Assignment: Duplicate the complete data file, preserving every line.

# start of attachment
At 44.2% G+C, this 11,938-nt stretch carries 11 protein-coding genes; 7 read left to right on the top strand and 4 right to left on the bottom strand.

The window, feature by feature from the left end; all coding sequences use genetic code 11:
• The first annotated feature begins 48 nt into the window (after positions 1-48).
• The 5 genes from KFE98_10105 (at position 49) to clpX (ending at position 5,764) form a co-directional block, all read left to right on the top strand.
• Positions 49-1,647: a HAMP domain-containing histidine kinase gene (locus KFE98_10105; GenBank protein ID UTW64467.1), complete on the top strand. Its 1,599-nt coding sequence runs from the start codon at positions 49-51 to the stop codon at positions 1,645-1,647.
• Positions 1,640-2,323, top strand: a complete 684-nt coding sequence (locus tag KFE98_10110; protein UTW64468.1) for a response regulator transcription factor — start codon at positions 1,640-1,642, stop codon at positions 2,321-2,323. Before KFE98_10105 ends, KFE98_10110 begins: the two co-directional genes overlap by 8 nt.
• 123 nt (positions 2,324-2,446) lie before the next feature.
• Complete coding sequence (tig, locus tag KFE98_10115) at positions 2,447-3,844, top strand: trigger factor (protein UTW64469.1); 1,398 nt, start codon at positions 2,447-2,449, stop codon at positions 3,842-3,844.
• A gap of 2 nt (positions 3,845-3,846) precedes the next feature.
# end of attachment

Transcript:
At 44.2% G+C, this 11,938-nt stretch carries 11 protein-coding genes; 7 read left to right on the top strand and 4 right to left on the bottom strand.

The window, feature by feature from the left end; all coding sequences use genetic code 11:
• The first annotated feature begins 48 nt into the window (after positions 1-48).
• The 5 genes from KFE98_10105 (at position 49) to clpX (ending at position 5,764) form a co-directional block, all read left to right on the top strand.
• Positions 49-1,647: a HAMP domain-containing histidine kinase gene (locus KFE98_10105; GenBank protein ID UTW64467.1), complete on the top strand. Its 1,599-nt coding sequence runs from the start codon at positions 49-51 to the stop codon at positions 1,645-1,647.
• Positions 1,640-2,323, top strand: a complete 684-nt coding sequence (locus tag KFE98_10110; protein UTW64468.1) for a response regulator transcription factor — start codon at positions 1,640-1,642, stop codon at positions 2,321-2,323. Before KFE98_10105 ends, KFE98_10110 begins: the two co-directional genes overlap by 8 nt.
• 123 nt (positions 2,324-2,446) lie before the next feature.
• Complete coding sequence (tig, locus tag KFE98_10115) at positions 2,447-3,844, top strand: trigger factor (protein UTW64469.1); 1,398 nt, start codon at positions 2,447-2,449, stop codon at positions 3,842-3,844.
• A gap of 2 nt (positions 3,845-3,846) precedes the next feature.